What Were the Inventions of the Vikings?

Viking riding a horse.
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The Vikings were a powerful seafaring culture that rose to prominence in 8th-century Scandinavia and carried out large-scale mercantile and military explorations of Europe, Russia and beyond until the late 11th century. They were a rugged people often depicted as savage and barbaric, but they were actually an innovative, cosmopolitan group of people. Much of what they invented and pioneered is still with us today.

1 Globalization

A viking boat in a small harbour.
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We often think of globalization as a recent process of integration made possible by advances in technology. But the Vikings were early pioneers of the practice. The sheer amount of travel they accomplished would be extraordinary now; at the time, it seemed almost magical to the people they encountered. Despite what many histories depict, Vikings did not always have a destructive effect on the hundreds of societies they came upon. They did not plunder or subjugate most of the peoples they encountered, although they were active slave traders. Vikings were the preeminent merchants of their day, and like merchants today, their motivation to globalize was largely financial. Where they set up their (predominantly male) settlements, they integrated into the ruling culture, often intermarrying with local women. The Vikings sailed uncharted seas as far south as North Africa and east to modern-day Russia. They created settlements in the British Isles. They had a short-lived settlement on the coast of North America, and one in what is now Baghdad, traveling and trading deep into the Middle East.

2 Longships

The rudder on a viking boat.
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As the leading mariners of their time, Vikings employed state-of-the-art boat building technology. One of their signature inventions was the longship, a wooden boat with a shallow-draft hull and one long row of oars along each side. Side-mounted rudders allowed these boats to be pulled from water onto land quickly, instead of being anchored at the shore. Longships were sleek, lightweight and symmetrical, easily turning in any direction and going backwards and forwards with little exertion by the oarsmen. Maneuvering and docking longships required much less effort and time than previous ships, and this gave Vikings a distinct advantage when traveling long distances to foreign lands.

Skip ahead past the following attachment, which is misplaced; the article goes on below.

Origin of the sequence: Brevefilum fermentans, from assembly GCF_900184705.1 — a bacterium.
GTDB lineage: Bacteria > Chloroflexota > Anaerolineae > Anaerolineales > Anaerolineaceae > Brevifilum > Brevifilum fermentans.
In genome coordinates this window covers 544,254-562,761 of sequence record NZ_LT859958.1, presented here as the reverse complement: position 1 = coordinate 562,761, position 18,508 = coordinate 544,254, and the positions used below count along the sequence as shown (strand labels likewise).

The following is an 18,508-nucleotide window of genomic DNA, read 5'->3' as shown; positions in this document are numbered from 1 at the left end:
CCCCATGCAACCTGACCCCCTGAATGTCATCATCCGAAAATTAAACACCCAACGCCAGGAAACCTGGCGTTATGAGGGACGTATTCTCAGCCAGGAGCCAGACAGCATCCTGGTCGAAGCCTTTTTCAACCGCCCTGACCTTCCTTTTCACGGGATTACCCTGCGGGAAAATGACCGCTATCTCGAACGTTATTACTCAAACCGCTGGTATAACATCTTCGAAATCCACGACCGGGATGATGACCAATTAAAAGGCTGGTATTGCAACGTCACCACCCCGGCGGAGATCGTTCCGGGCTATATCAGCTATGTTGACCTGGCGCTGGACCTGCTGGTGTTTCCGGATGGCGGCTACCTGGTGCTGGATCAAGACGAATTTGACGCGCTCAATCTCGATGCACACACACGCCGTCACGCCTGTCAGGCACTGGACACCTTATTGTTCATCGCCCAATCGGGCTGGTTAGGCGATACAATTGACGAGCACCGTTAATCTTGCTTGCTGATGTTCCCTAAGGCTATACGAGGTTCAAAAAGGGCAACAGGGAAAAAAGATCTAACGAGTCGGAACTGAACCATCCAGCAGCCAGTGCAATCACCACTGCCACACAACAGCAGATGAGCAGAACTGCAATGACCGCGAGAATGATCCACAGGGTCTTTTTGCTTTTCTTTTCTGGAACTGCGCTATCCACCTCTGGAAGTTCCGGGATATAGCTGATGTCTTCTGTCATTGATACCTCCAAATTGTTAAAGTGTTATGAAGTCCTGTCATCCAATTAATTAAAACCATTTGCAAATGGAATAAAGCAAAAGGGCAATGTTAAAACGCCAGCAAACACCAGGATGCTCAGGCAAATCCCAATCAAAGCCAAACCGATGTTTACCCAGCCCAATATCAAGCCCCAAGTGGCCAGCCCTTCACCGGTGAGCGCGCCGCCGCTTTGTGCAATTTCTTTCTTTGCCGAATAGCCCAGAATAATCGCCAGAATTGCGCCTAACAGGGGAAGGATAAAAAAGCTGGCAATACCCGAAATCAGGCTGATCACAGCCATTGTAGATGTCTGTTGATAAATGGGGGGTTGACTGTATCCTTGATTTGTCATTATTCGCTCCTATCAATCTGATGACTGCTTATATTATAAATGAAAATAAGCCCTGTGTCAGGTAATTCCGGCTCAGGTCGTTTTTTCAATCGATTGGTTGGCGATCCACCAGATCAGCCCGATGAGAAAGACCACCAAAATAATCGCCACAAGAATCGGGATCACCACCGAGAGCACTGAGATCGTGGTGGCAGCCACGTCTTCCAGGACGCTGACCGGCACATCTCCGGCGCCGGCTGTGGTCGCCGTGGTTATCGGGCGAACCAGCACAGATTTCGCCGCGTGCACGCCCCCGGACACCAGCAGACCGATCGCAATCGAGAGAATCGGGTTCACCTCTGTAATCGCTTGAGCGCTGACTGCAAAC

3 Sun Compass and Sunstones

Man's hand holding a modern compass.
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The Vikings’ standing as the world’s greatest explorers was only as good as their navigational aids. Their sun compass is a marvel in engineering. The tool has a light, portable circular wooden sundial with a peg in the middle call a gnomon. Viking mariners carried gnomons of different lengths on their long journeys, to adjust for seasonal variation. The gnomon would cast a shadow onto the wooden disc, allowing the Vikings to determine the latitude of their position within a 4-degree margin of error of our modern magnetic compass - very accurate for the time. On overcast days, the clever Vikings used the compass in conjunction with calcite crystals from Iceland that they called "sunstones." They carved the crystals into large square blocks when on land. Then, at sea, they would hold up a crystal and rotate it slowly until it caught the light of the sun, even a setting sun. Once they could identify where the sun was, they had established a reference point from which to plot the ship’s direction. These simple, brilliantly conceived tools allowed the Vikings to travel more widely on sea than any other culture at the time.

4 Skis

Man downhill skiing in snow.
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We have the Vikings to thank for present-day skiing. The origin of skiing is not absolutely determined: The earliest known skis, the Kalvträsk skis, were discovered in Sweden and carbon-date from 3200 BC, but there are also descriptions of items that may have been skis mentioned in Chinese records from around 200 BC. In any case, the Western skiing tradition comes directly from the Vikings, who skied for both recreation and practical transport in their snowy lands, and whose descendents in Scandinavia have carried on the unbroken tradition of skiing. In fact, the word ‘ski’ comes from the old Norse word 'skío.' The Vikings' mythological pantheon included the Norse goddess Skaoi and god Ullr, both often depicted on skis or snowshoes.

Pauline Mill is a professional writer and researcher. She has written for independent film producers and documentarians on a variety of topics including Christian theology, early American history and political science. She was the beneficiary of an Arcus Foundation grant to work in news and documentary production at PBS. She studied humanities at New York University.